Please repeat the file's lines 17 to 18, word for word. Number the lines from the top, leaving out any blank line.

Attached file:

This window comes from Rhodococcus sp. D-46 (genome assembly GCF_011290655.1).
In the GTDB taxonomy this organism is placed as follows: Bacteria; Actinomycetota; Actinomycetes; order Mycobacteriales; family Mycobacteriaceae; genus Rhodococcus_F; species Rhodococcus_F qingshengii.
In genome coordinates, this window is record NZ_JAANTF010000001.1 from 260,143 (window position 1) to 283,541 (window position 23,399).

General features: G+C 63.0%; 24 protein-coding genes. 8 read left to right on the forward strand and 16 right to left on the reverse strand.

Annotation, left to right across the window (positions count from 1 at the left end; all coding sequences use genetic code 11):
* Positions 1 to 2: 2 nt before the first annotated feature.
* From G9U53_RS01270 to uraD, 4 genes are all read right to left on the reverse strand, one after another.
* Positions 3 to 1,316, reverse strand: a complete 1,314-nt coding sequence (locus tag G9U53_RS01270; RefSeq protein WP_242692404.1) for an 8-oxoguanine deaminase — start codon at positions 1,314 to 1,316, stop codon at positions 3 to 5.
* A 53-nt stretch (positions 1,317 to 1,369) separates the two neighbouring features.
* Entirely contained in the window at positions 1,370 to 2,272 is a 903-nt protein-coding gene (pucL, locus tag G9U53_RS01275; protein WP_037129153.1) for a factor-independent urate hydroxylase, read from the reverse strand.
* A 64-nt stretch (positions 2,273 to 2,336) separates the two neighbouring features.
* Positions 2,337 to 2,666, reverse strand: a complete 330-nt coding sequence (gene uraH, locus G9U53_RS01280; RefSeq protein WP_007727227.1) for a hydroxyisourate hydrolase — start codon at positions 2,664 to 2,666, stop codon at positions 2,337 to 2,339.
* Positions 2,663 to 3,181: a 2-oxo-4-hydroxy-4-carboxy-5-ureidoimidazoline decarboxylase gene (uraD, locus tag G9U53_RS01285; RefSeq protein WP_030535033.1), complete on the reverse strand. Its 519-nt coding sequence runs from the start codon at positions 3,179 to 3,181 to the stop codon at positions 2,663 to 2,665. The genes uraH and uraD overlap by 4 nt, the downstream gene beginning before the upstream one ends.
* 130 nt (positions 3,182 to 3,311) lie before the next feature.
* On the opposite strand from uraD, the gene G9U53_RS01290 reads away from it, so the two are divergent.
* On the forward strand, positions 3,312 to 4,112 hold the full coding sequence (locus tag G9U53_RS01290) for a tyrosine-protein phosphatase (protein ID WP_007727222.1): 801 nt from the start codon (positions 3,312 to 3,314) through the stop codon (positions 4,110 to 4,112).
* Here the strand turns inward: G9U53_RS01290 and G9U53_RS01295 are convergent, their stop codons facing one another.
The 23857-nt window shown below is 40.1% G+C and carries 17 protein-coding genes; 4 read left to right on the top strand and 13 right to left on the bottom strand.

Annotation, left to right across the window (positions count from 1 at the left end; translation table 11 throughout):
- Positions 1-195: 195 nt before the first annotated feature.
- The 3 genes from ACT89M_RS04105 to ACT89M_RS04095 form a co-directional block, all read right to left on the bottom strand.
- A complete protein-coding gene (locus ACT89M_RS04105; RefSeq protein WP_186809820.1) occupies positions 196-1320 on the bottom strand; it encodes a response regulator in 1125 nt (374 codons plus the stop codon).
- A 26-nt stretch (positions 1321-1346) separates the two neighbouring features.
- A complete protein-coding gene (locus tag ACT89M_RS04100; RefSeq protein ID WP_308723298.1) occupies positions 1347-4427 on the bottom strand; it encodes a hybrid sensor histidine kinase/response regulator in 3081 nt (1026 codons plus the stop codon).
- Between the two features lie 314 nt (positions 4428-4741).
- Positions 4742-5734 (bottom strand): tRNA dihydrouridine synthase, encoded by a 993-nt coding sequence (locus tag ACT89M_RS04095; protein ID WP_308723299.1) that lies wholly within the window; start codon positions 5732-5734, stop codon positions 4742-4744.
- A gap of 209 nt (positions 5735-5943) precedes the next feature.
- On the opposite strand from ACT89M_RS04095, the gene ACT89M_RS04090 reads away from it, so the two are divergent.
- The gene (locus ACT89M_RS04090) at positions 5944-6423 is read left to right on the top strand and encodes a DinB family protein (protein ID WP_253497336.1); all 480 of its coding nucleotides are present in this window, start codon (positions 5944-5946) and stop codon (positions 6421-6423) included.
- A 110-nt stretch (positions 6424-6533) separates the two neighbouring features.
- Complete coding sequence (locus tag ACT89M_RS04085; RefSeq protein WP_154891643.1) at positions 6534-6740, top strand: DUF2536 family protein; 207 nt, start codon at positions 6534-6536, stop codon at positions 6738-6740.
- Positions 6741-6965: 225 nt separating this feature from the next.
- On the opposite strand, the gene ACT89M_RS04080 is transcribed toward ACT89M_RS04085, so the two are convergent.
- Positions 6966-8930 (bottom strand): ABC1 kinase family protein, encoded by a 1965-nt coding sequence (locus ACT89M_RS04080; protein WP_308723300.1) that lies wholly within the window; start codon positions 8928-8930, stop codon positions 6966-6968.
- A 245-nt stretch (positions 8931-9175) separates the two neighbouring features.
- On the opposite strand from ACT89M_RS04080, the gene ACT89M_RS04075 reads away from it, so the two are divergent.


* Here the strand turns inward: G9U53_RS01290 and G9U53_RS01295 are convergent, their stop codons facing one another.
The 23857-nt window shown below is 40.1% G+C and carries 17 protein-coding genes; 4 read left to right on the top strand and 13 right to left on the bottom strand.